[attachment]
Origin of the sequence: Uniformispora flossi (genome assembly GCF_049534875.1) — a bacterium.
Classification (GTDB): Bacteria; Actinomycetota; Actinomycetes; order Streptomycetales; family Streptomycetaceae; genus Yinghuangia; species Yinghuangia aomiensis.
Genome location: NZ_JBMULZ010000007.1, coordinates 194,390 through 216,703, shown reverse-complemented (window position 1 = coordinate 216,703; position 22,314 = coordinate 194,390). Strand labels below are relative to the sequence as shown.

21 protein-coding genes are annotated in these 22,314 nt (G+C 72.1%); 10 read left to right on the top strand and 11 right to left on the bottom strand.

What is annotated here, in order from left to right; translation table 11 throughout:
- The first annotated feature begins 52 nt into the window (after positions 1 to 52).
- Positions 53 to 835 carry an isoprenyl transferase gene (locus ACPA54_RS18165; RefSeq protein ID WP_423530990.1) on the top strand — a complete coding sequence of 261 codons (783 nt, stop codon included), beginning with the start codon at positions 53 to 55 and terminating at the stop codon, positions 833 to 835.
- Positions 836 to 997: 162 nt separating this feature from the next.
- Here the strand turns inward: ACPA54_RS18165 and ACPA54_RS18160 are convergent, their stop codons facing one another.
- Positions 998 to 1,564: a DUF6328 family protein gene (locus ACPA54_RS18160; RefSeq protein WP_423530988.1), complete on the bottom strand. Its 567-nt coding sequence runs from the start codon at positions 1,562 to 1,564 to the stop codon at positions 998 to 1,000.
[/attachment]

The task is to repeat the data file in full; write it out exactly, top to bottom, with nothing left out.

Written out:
Origin of the sequence: Uniformispora flossi (genome assembly GCF_049534875.1) — a bacterium.
Classification (GTDB): Bacteria; Actinomycetota; Actinomycetes; order Streptomycetales; family Streptomycetaceae; genus Yinghuangia; species Yinghuangia aomiensis.
Genome location: NZ_JBMULZ010000007.1, coordinates 194,390 through 216,703, shown reverse-complemented (window position 1 = coordinate 216,703; position 22,314 = coordinate 194,390). Strand labels below are relative to the sequence as shown.

21 protein-coding genes are annotated in these 22,314 nt (G+C 72.1%); 10 read left to right on the top strand and 11 right to left on the bottom strand.

What is annotated here, in order from left to right; translation table 11 throughout:
- The first annotated feature begins 52 nt into the window (after positions 1 to 52).
- Positions 53 to 835 carry an isoprenyl transferase gene (locus ACPA54_RS18165; RefSeq protein ID WP_423530990.1) on the top strand — a complete coding sequence of 261 codons (783 nt, stop codon included), beginning with the start codon at positions 53 to 55 and terminating at the stop codon, positions 833 to 835.
- Positions 836 to 997: 162 nt separating this feature from the next.
- Here the strand turns inward: ACPA54_RS18165 and ACPA54_RS18160 are convergent, their stop codons facing one another.
- Positions 998 to 1,564: a DUF6328 family protein gene (locus ACPA54_RS18160; RefSeq protein WP_423530988.1), complete on the bottom strand. Its 567-nt coding sequence runs from the start codon at positions 1,562 to 1,564 to the stop codon at positions 998 to 1,000.